In terms of technology, the 2000s represented an exciting time to be alive.
Having seen off the Y2K ‘bug’, the decade passed in a blur of innovation and great leaps forward.
Dial-up internet gave way to broadband. Cathode ray TVs were replaced by LCD versions. The Nintendo Wii revolutionised gaming, and in-car sat nav replaced paper maps.
This was the decade when mobile phones became smart, with Apple’s iOS (2007) and Google’s Android (2008) competing against the revolutionary BlackBerry OS (2002).
The Noughties is remembered for iconic handsets like the original iPhone and the Motorola Razr, QWERTY BlackBerry keypads and the debut of 3G mobile internet services.
By comparison, everything that came afterwards has been somewhat anticlimactic.
A decade of disappointments
The 2010s saw ongoing evolution but no real revolution other than 4G, which simply made mobile data faster.
Phones got smaller and then bigger again. Cameras steadily improved while speaker quality declined. But innovation was largely restricted to the introduction of Millennial technologies like NFC.
The Noughties heralded innovations like WAP technology. Phone screens went from text-only to monochrome, then colour, then LCD and finally LED.
Over the following decade, bezels slowly shrank, but incremental improvements in pixel quality could often only be identified under laboratory testing.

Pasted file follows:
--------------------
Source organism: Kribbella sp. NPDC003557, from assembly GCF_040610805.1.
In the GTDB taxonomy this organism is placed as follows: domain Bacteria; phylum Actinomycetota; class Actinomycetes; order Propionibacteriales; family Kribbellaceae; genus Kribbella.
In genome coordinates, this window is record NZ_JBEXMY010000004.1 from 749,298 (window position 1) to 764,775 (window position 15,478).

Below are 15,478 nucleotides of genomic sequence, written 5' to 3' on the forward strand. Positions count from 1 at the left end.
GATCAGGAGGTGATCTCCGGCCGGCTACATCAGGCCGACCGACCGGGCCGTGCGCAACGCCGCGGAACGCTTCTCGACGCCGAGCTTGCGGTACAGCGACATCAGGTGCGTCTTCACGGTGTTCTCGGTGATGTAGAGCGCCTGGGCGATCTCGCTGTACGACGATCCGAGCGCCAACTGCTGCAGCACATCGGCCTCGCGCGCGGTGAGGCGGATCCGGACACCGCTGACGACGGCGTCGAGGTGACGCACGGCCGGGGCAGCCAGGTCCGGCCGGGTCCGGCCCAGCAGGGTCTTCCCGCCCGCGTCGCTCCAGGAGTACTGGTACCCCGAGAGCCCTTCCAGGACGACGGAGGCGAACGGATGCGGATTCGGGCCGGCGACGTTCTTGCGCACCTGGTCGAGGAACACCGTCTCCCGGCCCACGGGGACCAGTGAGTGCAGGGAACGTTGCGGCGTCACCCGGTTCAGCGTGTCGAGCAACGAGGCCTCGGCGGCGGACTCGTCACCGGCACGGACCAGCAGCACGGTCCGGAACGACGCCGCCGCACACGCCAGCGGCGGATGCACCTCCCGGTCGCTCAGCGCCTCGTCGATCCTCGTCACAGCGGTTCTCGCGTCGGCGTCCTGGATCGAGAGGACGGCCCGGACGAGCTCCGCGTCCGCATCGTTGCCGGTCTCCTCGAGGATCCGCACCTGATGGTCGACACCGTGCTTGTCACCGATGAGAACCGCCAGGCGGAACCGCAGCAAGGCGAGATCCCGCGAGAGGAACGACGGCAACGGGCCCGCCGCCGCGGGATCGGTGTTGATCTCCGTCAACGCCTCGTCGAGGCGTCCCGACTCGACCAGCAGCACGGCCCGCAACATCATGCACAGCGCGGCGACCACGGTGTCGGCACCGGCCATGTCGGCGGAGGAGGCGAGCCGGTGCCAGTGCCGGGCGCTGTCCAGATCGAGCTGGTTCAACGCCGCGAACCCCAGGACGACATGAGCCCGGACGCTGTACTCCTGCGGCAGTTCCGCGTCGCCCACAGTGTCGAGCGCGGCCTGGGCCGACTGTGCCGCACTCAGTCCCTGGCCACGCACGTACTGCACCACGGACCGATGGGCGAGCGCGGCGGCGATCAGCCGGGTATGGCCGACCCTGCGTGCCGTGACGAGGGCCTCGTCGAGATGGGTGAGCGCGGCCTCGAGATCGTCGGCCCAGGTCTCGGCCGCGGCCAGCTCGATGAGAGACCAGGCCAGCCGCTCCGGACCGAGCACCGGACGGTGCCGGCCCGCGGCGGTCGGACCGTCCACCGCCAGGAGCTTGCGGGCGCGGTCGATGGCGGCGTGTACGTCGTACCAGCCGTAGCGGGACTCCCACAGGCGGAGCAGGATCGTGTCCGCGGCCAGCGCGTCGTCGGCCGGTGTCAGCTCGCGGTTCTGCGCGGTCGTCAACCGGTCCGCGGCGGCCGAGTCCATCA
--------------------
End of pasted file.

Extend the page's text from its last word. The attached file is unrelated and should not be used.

Worse has followed in the 2020s, since any innovations which have emerged often led to cul-de-sacs.
Consider LG’s dual-screen Wing handset, which was nothing more than a prototype when the company withdrew from the global smartphone market.
Similarly, bendable phones remain a curio rather than an essential purchase, especially since apps (another Millennial phenomenon) are rarely able to exploit their potential.
Features like wireless charging are sometimes handy but hardly exciting, while swappable batteries promised much but ultimately failed to be reliable enough.
As prices of high-end handsets climb ever-higher, consumers are increasingly favouring mid-priced models like Google’s Pixel 5 – a fine handset, albeit one lacking any innovation.
The Pixel 5 even rolled back the under-screen fingerprint sensor of its predecessor to a more traditional rear-facing sensor instead – seemingly another technological dead-end.
The launch of 5G has been bedevilled by legal action over frequency auctions and conspiracy theories, with 4G networks routinely outperforming their successors in real-world testing.
Where do we go from here?
For smartphone evolution to gather pace, we need ground-breaking new technologies which appear thin on the ground at the time of writing.
Phones already do everything we need them to, and plenty more besides.
It’s possible voice control will replace apps, but that would be an organic process only applicable to certain services. Gaming is unlikely to be affected, for instance.
If it wasn’t for the sheer power of marketing and advertising, many consumers would happily retain their existing phones for several years without upgrading.
It’ll take something seismic (such as the introduction of light-powered LiFi connectivity) to regain the once-frenetic pace of smartphone evolution.